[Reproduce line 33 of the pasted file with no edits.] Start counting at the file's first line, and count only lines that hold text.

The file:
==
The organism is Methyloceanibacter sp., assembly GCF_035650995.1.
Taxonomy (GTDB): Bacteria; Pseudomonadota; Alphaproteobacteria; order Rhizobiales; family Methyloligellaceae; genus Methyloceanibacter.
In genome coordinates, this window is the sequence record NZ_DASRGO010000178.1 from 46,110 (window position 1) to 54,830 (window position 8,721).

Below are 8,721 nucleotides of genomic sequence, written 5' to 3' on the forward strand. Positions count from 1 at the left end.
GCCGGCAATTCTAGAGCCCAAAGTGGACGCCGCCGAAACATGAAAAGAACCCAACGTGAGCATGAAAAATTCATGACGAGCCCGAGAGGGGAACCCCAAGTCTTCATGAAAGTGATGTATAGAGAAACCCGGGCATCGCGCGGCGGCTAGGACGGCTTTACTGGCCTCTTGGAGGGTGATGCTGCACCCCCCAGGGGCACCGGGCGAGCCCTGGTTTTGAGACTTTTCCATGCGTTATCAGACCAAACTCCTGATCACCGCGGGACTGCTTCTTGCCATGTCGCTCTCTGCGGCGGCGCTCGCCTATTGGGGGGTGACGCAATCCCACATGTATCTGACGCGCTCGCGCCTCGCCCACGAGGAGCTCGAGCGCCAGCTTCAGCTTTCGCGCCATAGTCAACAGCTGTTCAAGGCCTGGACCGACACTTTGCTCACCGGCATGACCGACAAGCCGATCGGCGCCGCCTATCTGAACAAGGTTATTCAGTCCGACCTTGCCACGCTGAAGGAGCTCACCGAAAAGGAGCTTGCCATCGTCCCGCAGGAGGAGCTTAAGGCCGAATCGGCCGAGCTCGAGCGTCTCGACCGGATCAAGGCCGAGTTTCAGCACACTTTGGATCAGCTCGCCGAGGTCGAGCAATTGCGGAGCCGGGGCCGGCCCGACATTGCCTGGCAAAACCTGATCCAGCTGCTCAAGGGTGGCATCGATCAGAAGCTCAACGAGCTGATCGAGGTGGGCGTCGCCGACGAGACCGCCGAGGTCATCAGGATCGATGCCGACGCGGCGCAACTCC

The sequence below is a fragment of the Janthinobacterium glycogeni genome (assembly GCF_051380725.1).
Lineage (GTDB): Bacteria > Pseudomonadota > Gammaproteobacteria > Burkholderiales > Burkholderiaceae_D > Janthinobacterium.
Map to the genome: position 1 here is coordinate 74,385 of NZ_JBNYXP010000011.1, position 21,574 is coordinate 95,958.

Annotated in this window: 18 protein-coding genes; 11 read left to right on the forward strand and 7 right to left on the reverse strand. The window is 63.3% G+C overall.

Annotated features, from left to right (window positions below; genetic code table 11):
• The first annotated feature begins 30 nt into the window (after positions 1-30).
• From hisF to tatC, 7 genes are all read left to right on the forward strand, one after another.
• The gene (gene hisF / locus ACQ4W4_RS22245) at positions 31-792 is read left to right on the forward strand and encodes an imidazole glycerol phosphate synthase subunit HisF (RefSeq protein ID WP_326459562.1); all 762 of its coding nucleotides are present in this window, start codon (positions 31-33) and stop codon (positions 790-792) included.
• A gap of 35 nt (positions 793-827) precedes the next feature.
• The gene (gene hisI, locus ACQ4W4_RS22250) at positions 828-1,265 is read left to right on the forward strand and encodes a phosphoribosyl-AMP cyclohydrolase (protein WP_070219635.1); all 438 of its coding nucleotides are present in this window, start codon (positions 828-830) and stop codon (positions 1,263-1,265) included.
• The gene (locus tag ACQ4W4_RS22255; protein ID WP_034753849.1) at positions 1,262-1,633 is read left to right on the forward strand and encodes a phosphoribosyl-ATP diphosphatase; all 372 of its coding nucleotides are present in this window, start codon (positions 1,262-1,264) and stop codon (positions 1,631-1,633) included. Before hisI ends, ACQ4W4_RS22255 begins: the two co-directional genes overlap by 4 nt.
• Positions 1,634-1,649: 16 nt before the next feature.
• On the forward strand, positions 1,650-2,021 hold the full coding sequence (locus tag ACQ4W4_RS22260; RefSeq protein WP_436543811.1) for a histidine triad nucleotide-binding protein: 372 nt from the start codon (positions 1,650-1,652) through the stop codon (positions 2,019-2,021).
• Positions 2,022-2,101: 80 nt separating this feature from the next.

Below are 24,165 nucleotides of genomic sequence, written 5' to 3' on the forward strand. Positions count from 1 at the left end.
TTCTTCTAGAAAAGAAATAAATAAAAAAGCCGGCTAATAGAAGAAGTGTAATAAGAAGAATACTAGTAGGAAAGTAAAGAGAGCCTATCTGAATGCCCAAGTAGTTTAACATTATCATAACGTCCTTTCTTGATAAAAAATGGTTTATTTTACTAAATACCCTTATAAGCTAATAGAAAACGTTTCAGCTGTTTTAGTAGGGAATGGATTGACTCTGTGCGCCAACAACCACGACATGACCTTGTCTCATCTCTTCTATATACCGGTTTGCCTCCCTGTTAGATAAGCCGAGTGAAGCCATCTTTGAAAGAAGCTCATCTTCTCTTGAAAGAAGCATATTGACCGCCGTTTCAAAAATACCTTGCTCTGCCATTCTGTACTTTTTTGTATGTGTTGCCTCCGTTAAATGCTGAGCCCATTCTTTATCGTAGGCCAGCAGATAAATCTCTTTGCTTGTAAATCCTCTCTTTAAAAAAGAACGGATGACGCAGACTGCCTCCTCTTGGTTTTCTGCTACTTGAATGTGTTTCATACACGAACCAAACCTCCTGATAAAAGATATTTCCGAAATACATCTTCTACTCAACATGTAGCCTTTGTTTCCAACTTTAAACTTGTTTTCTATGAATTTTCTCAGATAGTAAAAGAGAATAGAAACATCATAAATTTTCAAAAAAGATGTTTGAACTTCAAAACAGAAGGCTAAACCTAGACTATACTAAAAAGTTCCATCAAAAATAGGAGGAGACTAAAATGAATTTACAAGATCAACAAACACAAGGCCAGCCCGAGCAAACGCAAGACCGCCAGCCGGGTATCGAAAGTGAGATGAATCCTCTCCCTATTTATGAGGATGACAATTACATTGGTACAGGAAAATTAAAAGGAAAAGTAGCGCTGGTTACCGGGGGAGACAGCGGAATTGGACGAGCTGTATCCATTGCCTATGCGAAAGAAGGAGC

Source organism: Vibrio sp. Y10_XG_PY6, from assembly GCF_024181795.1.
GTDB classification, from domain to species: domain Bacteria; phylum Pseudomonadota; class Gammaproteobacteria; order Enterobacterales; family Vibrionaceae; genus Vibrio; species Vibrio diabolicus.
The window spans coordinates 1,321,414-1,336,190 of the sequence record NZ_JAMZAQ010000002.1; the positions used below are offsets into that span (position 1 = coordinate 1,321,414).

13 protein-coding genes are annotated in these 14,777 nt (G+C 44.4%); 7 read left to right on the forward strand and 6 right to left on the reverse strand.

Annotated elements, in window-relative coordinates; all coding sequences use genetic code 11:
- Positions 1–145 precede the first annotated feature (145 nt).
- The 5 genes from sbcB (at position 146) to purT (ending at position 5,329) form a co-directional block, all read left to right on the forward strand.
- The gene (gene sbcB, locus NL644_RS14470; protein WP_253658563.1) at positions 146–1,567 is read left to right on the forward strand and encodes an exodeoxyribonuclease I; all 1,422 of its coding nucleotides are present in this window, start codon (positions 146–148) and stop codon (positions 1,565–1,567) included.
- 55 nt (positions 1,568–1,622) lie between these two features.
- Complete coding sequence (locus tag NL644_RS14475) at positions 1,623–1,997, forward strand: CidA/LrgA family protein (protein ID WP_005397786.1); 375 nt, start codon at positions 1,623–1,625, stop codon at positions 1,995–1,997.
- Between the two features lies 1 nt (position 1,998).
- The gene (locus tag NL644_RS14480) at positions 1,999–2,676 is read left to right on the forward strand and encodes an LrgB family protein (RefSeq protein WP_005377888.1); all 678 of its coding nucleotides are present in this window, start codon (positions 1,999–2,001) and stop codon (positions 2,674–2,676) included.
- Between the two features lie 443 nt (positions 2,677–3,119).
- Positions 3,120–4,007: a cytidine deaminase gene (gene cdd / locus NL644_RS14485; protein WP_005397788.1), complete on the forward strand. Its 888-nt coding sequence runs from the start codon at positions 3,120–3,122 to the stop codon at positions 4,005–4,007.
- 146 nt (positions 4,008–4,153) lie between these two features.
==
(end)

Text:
- The gene (locus tag NL644_RS14480) at positions 1,999–2,676 is read left to right on the forward strand and encodes an LrgB family protein (RefSeq protein WP_005377888.1); all 678 of its coding nucleotides are present in this window, start codon (positions 1,999–2,001) and stop codon (positions 2,674–2,676) included.